Talks on Writing English: Second series

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Houghton Mifflin Company, 1901 - 259 pages
 

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Page 14 - Canst thou bind the sweet influences of Pleiades, Or loose the bands of Orion? Canst thou bring forth Mazzaroth in his season? Or canst thou guide Arcturus with his sons? Knowest thou the ordinances of heaven? Canst thou set the dominion thereof in the earth?
Page 239 - I cannot praise a fugitive and cloistered virtue, unexercised and unbreathed, that never sallies out and sees her adversary, but slinks out of the race, where that immortal garland is to be run for not without dust and heat.
Page 81 - Colonies become suspicious, restive, and untractable whenever they see the least attempt to wrest from them by force, or shuffle from them by chicane, what they think the only advantage worth living for. This fierce spirit of liberty is stronger in the English Colonies probably than in any other people of the earth...
Page 146 - A man conversing in earnest, if he watch his intellectual processes, will find that a material image, more or less luminous, arises in his mind, contemporaneous with every thought, which furnishes the vestment of the thought. Hence, good writing and brilliant discourse are perpetual allegories. This imagery is spontaneous. It is the blending of experience with the present action of the mind. It is proper creation. It is the working of the Original Cause through the instruments he has already made.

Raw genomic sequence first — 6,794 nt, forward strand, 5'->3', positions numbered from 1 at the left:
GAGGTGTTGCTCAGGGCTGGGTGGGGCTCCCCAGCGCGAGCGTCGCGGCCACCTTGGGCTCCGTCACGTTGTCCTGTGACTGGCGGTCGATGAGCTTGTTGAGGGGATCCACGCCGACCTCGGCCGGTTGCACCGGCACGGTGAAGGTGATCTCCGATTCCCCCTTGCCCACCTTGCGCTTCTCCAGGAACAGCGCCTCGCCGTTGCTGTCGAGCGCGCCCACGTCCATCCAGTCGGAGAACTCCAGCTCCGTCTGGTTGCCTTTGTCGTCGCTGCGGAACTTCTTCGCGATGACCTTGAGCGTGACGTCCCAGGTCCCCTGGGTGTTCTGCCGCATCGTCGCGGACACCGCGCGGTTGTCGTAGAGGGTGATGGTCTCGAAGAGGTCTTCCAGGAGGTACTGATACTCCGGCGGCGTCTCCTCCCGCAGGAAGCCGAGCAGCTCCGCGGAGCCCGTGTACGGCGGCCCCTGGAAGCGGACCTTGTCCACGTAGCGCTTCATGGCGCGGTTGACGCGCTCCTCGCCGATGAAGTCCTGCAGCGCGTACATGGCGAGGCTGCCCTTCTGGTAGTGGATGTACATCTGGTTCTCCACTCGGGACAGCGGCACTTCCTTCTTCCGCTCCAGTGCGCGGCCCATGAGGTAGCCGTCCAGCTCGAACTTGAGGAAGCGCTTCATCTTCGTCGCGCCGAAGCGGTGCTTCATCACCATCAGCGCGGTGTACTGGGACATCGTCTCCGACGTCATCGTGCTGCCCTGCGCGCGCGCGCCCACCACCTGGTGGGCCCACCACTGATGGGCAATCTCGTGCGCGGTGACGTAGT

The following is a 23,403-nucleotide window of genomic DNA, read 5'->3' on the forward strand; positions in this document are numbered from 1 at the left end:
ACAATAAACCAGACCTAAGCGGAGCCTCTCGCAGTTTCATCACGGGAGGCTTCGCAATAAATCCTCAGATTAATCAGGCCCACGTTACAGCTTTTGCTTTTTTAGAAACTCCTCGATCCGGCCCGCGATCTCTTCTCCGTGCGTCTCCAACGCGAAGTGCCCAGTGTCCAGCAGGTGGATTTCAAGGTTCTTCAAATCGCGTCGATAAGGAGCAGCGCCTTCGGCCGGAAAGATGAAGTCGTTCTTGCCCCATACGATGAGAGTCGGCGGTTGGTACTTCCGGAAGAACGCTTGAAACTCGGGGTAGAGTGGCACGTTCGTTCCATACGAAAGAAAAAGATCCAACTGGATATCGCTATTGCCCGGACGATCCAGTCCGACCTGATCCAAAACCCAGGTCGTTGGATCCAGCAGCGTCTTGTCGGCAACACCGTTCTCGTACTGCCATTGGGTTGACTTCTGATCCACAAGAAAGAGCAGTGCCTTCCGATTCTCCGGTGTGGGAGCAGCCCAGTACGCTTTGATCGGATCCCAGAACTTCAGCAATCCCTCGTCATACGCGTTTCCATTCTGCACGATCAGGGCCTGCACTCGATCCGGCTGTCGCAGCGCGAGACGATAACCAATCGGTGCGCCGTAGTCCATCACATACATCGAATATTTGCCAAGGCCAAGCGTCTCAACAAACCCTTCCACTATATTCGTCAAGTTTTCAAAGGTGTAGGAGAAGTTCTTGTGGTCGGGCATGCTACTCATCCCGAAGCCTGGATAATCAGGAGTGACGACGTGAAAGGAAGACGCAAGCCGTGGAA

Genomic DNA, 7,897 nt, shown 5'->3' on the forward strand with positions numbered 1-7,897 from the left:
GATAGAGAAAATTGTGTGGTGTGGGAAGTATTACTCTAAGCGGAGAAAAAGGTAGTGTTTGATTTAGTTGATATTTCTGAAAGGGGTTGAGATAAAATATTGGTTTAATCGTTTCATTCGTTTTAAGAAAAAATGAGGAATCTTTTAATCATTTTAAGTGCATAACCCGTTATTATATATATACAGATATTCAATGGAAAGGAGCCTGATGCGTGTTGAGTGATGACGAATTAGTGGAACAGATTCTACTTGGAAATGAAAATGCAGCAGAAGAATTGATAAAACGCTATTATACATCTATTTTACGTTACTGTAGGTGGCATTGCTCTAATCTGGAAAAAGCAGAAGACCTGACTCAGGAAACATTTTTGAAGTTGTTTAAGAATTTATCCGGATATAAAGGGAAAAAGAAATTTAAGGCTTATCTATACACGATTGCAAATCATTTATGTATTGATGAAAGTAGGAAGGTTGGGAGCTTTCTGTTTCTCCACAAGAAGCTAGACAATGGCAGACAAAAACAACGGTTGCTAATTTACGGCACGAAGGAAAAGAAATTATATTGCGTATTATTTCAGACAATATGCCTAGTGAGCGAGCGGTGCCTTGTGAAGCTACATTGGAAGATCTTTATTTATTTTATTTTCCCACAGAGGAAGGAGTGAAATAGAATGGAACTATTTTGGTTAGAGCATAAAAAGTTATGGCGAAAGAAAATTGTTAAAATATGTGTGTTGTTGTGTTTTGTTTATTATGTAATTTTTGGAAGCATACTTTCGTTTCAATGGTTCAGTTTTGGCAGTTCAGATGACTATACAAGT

Page 146 - The moment our discourse rises above the ground line of familiar facts, and is inflamed with passion or exalted by thought, it clothes itself in images.
Page 57 - And the LORD went before them by day in a pillar of a cloud, to lead them the way; and by night in a pillar of fire, to give them light; to go by day and night...
Page 44 - It all amounts to this — the sovereign proof That we devote ourselves to God, is seen' In living just as though no God there were...
Page 208 - Trollope, with his want of discretion in this particular. In a digression, a parenthesis or an aside, he concedes to the reader that he and this trusting friend are only "making believe.
Page 73 - Thou shalt come to thy grave in a full age, Like as a shock of corn cometh in in his season.
Page 161 - Not in vain the distance beacons. Forward, forward let us range ; Let the great world spin forever down the ringing grooves of change.

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